Soft, wireless and subdermally implantable recording and neuromodulation tools

Research output: Contribution to journalReview articlepeer-review

5 Scopus citations


Progress in understanding neuronal interaction and circuit behavior of the central and peripheral nervous system (PNS) strongly relies on the advancement of tools that record and stimulate with high fidelity and specificity. Currently, devices used in exploratory research predominantly utilize cables or tethers to provide pathways for power supply, data communication, stimulus delivery and recording, which constrains the scope and use of such devices. In particular, the tethered connection, mechanical mismatch to surrounding soft tissues and bones frustrate the interface leading to irritation and limitation of motion of the subject, which in the case of fundamental and preclinical studies, impacts naturalistic behaviors of animals and precludes the use in experiments involving social interaction and ethologically relevant three-dimensional environments, limiting the use of current tools to mostly rodents and exclude species such as birds and fish. This review explores the current state-of-the-art in wireless, subdermally implantable tools that quantitively expand capabilities in analysis and perturbation of the central and PNS by removing tethers and externalized features of implantable neuromodulation and recording tools. Specifically, the review explores power harvesting strategies, wireless communication schemes, and soft materials and mechanics that enable the creation of such devices and discuss their capabilities in the context of freely-behaving subjects. Highlights of this class of devices includes wireless battery-free and fully implantable operation with capabilities in cell specific recording, multimodal neural stimulation and electrical, optogenetic and pharmacological neuromodulation capabilities. We conclude with a discussion on translation of such technologies, which promises routes towards broad dissemination.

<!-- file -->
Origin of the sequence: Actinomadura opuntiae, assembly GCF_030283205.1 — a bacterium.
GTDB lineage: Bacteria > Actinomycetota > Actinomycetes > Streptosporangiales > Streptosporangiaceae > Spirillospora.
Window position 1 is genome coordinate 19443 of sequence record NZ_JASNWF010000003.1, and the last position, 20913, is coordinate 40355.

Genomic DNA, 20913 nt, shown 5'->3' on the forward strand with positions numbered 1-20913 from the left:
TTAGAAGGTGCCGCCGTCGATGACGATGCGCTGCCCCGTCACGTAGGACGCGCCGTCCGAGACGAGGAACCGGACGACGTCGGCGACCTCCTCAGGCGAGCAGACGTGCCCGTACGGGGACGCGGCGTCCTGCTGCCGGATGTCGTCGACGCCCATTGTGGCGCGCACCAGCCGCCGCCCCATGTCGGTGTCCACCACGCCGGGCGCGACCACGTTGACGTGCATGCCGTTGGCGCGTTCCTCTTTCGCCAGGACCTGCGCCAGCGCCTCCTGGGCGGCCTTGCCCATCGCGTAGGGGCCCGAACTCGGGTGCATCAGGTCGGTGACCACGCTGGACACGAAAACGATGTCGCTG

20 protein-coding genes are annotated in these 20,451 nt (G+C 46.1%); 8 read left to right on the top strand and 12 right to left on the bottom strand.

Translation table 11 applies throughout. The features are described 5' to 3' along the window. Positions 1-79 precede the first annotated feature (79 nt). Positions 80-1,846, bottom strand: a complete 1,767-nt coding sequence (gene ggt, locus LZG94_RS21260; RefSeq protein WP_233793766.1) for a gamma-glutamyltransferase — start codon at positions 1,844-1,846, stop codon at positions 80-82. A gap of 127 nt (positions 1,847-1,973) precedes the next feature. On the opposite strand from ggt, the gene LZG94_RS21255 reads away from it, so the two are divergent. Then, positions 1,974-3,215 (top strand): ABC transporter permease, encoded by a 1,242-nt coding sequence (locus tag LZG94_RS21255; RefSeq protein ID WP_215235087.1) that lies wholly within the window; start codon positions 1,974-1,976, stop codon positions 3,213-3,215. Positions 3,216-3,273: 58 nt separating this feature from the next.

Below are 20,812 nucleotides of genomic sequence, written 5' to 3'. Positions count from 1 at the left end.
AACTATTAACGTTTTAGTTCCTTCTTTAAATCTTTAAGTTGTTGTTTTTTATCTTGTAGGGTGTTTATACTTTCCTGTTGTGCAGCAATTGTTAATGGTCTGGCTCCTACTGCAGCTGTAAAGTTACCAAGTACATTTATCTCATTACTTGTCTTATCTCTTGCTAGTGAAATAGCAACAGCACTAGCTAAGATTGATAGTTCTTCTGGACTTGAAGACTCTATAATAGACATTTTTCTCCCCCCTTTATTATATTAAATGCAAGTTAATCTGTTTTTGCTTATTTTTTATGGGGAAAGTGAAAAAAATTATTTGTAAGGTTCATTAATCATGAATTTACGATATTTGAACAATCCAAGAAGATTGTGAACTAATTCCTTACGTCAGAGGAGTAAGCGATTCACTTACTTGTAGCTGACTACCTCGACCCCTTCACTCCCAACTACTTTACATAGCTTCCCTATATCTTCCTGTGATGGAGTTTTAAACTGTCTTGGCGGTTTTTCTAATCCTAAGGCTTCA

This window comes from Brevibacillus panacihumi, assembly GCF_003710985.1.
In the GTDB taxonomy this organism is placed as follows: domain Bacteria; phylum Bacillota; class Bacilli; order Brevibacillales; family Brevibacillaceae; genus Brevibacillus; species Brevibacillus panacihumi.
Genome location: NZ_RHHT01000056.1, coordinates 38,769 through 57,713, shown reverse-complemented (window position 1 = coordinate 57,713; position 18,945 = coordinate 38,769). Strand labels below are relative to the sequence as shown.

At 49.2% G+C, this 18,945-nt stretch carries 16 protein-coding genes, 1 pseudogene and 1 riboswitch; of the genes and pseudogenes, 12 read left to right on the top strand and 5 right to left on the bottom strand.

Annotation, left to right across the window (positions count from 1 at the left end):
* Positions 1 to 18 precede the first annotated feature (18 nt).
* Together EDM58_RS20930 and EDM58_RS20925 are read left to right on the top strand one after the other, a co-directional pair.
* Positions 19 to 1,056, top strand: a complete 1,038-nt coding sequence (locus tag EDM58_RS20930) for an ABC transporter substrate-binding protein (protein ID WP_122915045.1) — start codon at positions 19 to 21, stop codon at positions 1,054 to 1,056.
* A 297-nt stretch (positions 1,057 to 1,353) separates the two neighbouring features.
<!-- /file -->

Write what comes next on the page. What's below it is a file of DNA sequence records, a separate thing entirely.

Original languageEnglish (US)
Article number041001
JournalJournal of neural engineering
Issue number4
StatePublished - Aug 2021


  • implantable devices
  • neural recording
  • neuromodulation
  • soft electronics
  • wireless power transmission

ASJC Scopus subject areas

  • Biomedical Engineering
  • Cellular and Molecular Neuroscience


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